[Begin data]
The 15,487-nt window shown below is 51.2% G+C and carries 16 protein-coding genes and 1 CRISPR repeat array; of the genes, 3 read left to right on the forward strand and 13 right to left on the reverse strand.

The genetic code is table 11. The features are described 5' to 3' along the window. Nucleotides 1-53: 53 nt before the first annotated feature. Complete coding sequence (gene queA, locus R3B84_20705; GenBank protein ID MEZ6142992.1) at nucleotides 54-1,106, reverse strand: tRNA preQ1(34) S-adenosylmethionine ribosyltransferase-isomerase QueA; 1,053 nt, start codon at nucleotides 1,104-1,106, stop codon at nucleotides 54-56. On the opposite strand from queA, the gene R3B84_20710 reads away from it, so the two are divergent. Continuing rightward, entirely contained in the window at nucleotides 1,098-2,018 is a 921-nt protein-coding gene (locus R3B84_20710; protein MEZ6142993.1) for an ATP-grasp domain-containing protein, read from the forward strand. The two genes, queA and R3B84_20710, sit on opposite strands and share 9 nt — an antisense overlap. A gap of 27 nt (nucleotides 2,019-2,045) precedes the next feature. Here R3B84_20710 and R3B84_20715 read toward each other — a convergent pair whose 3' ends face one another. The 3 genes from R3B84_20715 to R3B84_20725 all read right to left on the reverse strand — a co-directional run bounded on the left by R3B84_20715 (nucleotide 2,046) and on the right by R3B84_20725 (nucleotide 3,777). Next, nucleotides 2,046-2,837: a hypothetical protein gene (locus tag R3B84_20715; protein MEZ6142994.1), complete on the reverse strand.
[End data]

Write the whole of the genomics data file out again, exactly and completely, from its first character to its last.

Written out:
The 15,487-nt window shown below is 51.2% G+C and carries 16 protein-coding genes and 1 CRISPR repeat array; of the genes, 3 read left to right on the forward strand and 13 right to left on the reverse strand.

The genetic code is table 11. The features are described 5' to 3' along the window. Nucleotides 1-53: 53 nt before the first annotated feature. Complete coding sequence (gene queA, locus R3B84_20705; GenBank protein ID MEZ6142992.1) at nucleotides 54-1,106, reverse strand: tRNA preQ1(34) S-adenosylmethionine ribosyltransferase-isomerase QueA; 1,053 nt, start codon at nucleotides 1,104-1,106, stop codon at nucleotides 54-56. On the opposite strand from queA, the gene R3B84_20710 reads away from it, so the two are divergent. Continuing rightward, entirely contained in the window at nucleotides 1,098-2,018 is a 921-nt protein-coding gene (locus R3B84_20710; protein MEZ6142993.1) for an ATP-grasp domain-containing protein, read from the forward strand. The two genes, queA and R3B84_20710, sit on opposite strands and share 9 nt — an antisense overlap. A gap of 27 nt (nucleotides 2,019-2,045) precedes the next feature. Here R3B84_20710 and R3B84_20715 read toward each other — a convergent pair whose 3' ends face one another. The 3 genes from R3B84_20715 to R3B84_20725 all read right to left on the reverse strand — a co-directional run bounded on the left by R3B84_20715 (nucleotide 2,046) and on the right by R3B84_20725 (nucleotide 3,777). Next, nucleotides 2,046-2,837: a hypothetical protein gene (locus tag R3B84_20715; protein MEZ6142994.1), complete on the reverse strand.